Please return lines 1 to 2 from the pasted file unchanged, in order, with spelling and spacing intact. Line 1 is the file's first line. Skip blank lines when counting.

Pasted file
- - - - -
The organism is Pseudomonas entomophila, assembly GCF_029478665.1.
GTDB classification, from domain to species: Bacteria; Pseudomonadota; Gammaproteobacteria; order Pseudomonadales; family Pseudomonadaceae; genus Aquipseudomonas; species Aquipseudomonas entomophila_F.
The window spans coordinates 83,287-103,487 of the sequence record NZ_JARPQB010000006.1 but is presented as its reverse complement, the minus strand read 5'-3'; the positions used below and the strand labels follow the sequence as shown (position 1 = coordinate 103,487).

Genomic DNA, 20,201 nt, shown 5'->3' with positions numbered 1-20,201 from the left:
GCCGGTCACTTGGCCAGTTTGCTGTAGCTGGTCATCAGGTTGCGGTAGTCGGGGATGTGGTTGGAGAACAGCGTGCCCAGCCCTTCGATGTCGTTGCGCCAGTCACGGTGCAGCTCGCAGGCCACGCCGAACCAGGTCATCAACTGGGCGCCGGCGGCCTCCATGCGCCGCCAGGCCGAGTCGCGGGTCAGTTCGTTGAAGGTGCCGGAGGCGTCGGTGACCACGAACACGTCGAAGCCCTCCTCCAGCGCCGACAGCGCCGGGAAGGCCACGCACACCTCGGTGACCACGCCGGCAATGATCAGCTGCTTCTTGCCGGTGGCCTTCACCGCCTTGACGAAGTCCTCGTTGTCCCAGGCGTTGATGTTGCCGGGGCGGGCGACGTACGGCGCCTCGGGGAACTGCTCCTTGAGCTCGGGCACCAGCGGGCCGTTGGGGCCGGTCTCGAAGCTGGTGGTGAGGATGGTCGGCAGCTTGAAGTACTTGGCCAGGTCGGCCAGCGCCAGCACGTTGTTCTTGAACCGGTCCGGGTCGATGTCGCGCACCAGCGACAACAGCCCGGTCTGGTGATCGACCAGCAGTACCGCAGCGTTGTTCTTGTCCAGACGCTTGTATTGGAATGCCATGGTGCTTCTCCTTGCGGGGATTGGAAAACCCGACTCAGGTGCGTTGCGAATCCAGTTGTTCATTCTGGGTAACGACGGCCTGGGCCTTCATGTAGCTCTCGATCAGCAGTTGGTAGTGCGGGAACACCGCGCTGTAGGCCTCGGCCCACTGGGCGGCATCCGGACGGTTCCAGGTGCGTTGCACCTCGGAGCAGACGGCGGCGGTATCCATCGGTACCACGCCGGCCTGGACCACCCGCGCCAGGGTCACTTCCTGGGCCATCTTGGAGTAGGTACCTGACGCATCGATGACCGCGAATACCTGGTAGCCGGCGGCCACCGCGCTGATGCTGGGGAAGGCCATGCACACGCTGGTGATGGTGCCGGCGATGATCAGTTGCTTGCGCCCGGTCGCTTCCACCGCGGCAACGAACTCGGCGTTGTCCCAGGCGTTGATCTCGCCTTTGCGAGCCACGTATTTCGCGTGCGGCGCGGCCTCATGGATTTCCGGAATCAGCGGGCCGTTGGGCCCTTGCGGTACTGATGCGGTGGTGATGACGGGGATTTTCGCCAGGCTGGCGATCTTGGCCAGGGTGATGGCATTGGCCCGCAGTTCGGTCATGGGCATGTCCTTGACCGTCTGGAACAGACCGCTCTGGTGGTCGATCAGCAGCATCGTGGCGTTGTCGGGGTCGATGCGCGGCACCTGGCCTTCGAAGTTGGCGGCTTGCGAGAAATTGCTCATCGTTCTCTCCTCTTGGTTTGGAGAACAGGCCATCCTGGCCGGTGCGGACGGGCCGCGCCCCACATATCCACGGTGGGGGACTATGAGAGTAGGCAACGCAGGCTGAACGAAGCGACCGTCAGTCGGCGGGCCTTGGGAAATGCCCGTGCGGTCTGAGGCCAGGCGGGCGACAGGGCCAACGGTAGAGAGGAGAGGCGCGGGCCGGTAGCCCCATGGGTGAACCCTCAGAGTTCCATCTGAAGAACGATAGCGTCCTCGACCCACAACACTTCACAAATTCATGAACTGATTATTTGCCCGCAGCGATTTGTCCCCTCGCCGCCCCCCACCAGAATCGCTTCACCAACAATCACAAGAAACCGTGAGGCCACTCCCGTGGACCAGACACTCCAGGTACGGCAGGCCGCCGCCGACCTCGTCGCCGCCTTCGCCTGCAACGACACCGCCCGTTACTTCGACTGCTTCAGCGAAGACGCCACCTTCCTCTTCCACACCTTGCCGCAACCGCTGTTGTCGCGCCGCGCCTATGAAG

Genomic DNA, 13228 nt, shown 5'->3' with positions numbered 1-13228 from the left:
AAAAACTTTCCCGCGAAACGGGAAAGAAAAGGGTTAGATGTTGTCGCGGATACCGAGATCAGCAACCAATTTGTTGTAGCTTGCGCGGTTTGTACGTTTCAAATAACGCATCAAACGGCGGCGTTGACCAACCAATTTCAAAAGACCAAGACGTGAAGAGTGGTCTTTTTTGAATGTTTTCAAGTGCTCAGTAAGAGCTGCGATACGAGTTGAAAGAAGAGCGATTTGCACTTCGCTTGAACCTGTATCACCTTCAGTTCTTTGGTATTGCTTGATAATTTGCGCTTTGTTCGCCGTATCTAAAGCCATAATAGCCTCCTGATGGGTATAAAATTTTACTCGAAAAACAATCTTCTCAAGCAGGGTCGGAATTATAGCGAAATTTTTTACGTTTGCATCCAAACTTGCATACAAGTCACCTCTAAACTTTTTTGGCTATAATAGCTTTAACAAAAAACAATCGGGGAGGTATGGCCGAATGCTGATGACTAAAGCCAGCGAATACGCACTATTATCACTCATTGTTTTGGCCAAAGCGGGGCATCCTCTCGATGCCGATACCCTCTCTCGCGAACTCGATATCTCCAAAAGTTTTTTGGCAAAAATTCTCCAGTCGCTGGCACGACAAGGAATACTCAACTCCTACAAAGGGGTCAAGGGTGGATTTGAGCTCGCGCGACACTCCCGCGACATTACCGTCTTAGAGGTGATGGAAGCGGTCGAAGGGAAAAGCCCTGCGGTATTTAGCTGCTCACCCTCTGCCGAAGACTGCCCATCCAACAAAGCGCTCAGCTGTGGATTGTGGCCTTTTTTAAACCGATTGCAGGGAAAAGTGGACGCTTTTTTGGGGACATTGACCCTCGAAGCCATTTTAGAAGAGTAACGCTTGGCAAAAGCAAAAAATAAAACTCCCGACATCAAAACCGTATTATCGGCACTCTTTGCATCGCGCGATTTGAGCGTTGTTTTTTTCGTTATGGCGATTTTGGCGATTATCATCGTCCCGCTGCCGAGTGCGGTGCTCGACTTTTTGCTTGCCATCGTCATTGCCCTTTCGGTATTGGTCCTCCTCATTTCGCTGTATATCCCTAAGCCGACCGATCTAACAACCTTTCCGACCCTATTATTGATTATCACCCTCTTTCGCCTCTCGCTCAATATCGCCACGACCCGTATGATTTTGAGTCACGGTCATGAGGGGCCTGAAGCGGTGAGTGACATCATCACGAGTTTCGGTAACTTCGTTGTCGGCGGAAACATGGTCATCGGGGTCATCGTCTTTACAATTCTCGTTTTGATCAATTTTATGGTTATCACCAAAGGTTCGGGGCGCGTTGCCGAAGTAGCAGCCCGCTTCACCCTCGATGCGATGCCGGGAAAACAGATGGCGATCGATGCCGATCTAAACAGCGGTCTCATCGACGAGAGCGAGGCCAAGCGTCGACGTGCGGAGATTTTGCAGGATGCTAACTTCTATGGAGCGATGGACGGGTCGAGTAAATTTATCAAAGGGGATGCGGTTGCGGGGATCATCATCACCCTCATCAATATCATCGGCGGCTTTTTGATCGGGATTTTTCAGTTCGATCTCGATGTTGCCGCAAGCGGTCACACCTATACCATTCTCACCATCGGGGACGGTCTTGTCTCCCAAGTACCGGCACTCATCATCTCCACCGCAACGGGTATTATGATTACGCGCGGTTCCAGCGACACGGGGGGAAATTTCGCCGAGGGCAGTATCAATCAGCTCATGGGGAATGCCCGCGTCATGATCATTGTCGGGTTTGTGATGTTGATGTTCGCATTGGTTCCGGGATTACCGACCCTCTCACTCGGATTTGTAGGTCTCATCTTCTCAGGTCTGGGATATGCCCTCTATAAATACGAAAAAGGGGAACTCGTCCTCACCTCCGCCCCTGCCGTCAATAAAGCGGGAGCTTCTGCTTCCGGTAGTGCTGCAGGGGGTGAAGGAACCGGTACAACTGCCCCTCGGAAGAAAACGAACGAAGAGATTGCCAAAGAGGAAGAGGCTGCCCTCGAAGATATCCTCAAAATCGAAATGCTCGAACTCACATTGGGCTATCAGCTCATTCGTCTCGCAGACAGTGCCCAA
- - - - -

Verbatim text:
The organism is Pseudomonas entomophila, assembly GCF_029478665.1.
GTDB classification, from domain to species: Bacteria; Pseudomonadota; Gammaproteobacteria; order Pseudomonadales; family Pseudomonadaceae; genus Aquipseudomonas; species Aquipseudomonas entomophila_F.